Skip to main content

Modi brake on anti-minority tirade? Covid-19 suggests 'deep' Islamophobia roots

BJP MP Tejaswi Surya with Modi
By Ram Puniyani*
Islamophobia as a word came more into vogue after the 9/11 twin tower attack in 2001. In the aftermath the American media popularised the word “Islamic terrorism”, and for the first time in global history a religion began being associated with the political act of terrorism.
In India, hate against minorities was already prevalent, but with different arguments. It was a by-product of communal politics. It emerged during freedom movement as a reaction to Indian nationalism.
Hindu communal politics propagated Islam as a religion associated with violence. It was propagated that Islam had the tendency to proliferate through force, it indulges in terrorism, Muslim kings destroyed Hindu temples, Muslims indulge in polygamy, produce more children, are more aggressive, eat beef etc. All this was already the part of ‘social common sense’.
Events in India during the last few months, beginning with abolition of Article 370, coming up with the Citizenship Amendment Act (CAA), and spectacular democratic protests of Shaheen Bagh against CAA – all this created a situation where hate-spreading machinery became more aggressive.
To cap it all came the Covid-19 pandemic and the Tablighi Jamaat incident. The blame of spreading coronavirus was (falsely) put on Muslims as a whole. It began being alleged that Muslims are out to launch corona jihad, are producing corona bomb etc. It became part of popular thinking. This made life of the Muslim community unbearable. Even the lynching of Sadhus near Palghar by local villagers was sought to be initially projected as an act of the ‘hated’ community.
Normally, the international community refuses to take immediate note of occasional violation of human rights of minorities. This time the level of demonisation of Muslims was so high that many international platforms and voices that matter expressed their unhappiness over what was happening in India. The Organisation of Islamic Cooperation, its independent permanent Human Rights Commission, called for steps to protect India’s Muslims.
In addition, a drama unfolded in the United Arab Emirates (UAE). Here, there live and work lakhs of Indians, and a large number of them are Hindus. Some of them are influenced by the core communal ideology. They proudly display their photographs with Prime Minister Narendra Modi.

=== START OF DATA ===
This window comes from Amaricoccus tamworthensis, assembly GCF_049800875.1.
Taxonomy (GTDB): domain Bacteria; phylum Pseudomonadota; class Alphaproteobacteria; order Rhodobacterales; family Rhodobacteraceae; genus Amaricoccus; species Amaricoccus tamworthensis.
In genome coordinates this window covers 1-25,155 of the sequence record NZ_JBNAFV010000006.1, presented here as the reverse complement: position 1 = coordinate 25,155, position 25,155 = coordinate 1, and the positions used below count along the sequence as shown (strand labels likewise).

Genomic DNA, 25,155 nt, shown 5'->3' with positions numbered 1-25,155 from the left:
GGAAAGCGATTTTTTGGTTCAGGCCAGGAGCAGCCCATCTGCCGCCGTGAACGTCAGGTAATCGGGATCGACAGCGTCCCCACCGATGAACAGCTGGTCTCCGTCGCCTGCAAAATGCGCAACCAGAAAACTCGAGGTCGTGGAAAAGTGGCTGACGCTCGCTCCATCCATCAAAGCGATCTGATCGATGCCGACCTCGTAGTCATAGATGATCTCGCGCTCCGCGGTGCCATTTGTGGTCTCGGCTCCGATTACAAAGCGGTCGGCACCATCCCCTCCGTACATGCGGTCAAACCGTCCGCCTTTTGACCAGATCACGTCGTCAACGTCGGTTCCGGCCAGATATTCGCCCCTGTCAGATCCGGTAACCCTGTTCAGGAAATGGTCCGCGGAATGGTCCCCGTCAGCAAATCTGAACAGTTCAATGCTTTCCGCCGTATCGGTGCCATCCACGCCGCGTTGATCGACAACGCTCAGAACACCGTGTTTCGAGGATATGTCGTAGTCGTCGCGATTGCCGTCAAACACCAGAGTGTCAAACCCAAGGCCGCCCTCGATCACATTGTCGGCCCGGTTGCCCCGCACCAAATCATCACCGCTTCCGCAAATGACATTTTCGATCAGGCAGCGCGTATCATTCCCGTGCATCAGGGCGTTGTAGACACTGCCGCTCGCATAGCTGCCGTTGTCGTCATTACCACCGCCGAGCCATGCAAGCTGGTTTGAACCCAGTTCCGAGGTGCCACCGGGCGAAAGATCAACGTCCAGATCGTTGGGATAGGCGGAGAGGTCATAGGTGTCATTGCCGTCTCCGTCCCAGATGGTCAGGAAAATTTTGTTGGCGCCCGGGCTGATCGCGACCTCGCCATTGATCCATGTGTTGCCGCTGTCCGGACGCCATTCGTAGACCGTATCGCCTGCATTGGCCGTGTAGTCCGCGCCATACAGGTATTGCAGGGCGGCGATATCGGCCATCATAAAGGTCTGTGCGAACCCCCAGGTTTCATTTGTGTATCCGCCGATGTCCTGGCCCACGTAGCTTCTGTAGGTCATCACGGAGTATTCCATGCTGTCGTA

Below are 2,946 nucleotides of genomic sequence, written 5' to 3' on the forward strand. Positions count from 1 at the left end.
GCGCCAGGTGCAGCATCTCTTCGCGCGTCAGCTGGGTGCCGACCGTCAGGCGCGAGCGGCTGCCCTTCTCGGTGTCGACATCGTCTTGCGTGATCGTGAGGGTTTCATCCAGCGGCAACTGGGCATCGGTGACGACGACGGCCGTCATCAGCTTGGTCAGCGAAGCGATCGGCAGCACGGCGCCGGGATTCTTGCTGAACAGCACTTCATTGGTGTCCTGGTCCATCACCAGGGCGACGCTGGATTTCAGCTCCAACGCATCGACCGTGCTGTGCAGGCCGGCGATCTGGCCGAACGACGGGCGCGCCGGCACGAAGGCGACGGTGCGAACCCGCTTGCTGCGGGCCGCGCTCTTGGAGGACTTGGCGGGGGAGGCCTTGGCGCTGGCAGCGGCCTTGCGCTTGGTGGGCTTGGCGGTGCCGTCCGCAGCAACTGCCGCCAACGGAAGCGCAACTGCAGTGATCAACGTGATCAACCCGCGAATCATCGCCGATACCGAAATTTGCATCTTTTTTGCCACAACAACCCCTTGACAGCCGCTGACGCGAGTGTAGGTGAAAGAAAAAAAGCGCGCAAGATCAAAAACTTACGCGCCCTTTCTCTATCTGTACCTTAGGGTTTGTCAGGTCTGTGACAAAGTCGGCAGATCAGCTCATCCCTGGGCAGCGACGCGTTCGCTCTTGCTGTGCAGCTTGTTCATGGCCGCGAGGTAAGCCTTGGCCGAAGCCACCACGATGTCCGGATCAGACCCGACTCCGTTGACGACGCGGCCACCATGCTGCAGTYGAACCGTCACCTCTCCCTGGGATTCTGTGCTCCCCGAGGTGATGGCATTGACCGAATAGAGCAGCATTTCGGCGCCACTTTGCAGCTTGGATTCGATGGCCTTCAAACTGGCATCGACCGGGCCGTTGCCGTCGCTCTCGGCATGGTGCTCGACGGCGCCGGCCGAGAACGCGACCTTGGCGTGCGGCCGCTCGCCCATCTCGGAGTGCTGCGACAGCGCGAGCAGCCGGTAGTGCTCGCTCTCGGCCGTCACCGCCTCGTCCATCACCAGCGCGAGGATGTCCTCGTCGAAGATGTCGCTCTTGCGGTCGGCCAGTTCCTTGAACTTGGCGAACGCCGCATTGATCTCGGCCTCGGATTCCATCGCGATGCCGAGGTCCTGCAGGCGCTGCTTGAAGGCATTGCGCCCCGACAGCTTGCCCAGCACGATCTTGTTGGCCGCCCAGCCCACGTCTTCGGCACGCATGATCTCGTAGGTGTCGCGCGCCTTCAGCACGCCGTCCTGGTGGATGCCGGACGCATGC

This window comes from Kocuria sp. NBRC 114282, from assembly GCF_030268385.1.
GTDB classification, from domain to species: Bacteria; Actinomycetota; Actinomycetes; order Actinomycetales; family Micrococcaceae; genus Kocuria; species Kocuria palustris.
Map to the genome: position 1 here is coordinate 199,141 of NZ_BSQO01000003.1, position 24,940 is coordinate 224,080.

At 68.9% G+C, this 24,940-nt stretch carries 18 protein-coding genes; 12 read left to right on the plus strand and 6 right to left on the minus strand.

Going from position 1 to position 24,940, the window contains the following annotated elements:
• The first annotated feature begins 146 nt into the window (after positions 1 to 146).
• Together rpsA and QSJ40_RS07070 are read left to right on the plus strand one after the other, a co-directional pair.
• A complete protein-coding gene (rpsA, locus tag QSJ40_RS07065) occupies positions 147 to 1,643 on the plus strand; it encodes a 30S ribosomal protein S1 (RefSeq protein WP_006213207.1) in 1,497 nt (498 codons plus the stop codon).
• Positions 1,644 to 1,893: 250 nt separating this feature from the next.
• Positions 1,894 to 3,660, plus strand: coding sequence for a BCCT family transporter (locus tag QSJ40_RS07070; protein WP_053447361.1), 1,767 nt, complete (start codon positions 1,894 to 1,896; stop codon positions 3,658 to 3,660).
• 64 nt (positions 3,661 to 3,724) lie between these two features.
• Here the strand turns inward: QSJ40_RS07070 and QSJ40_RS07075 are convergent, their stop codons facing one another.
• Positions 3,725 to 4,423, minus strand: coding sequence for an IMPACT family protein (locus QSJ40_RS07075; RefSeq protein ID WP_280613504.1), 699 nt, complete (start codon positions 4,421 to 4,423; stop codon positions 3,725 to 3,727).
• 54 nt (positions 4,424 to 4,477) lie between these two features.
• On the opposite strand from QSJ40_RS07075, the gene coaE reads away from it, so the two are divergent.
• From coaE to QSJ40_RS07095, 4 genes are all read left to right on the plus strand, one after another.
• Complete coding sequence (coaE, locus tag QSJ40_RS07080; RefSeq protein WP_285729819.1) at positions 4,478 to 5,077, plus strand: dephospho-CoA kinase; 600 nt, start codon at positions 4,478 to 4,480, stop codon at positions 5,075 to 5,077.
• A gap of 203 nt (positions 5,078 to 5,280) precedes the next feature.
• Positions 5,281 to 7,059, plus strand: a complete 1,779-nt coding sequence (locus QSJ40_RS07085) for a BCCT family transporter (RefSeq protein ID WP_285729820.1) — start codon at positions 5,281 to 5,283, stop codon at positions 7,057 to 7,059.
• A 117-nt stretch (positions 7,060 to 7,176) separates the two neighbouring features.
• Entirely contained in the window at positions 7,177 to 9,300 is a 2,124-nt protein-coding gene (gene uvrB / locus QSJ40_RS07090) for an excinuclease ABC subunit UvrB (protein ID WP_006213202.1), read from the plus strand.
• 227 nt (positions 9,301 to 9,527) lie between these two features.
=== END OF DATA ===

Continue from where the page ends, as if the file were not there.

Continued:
Few of them tweeted that Muslims, through Tablighi Jamaat, were involved in ‘Islamic Jihad’, ‘Islamic virus’ and ‘Muslim virus’. One of the most prominent tweets was by a rising star of BJP, Tejaswi Surya. In this tweet, Surya endorsed Tarek Fateh’s derogatory remarks on Arab women. Some followed suit, claiming that it is Indians primarily who have triggered growth in Gulf countries. Muslims were sought to be projected in negative light. 
Many commentators suggest statements by Modi and Bhagwat would put a brake on the ongoing atmosphere of hate against minorities
Some prominent members of UAE’s Royal family took up the cudgels to counter these hate warriors. The UAE Princess, one who upholds Gandhiji, Hend Al Qassimi, tweeted that the ruling family is friends with India, but “… your rudeness is not welcome… You make your bread and butter from this land which you scorn and your ridicule will not go unnoticed.” She then quoted UAE laws prohibiting hate speech by citizens and non-citizens. The Royal intervention opened floodgates of comments from other sources.
She made an important point, “Don’t these successful so-called powerful millionaires know that hate speech is the prelude to genocide? Nazism wasn’t born in a day. It was allowed to grow like a weed that went wild because people chose to look the other side and it thrived on that specific weakness called silence. Hate is being preached openly in India against Muslims, in a nation of 182 million Muslims.”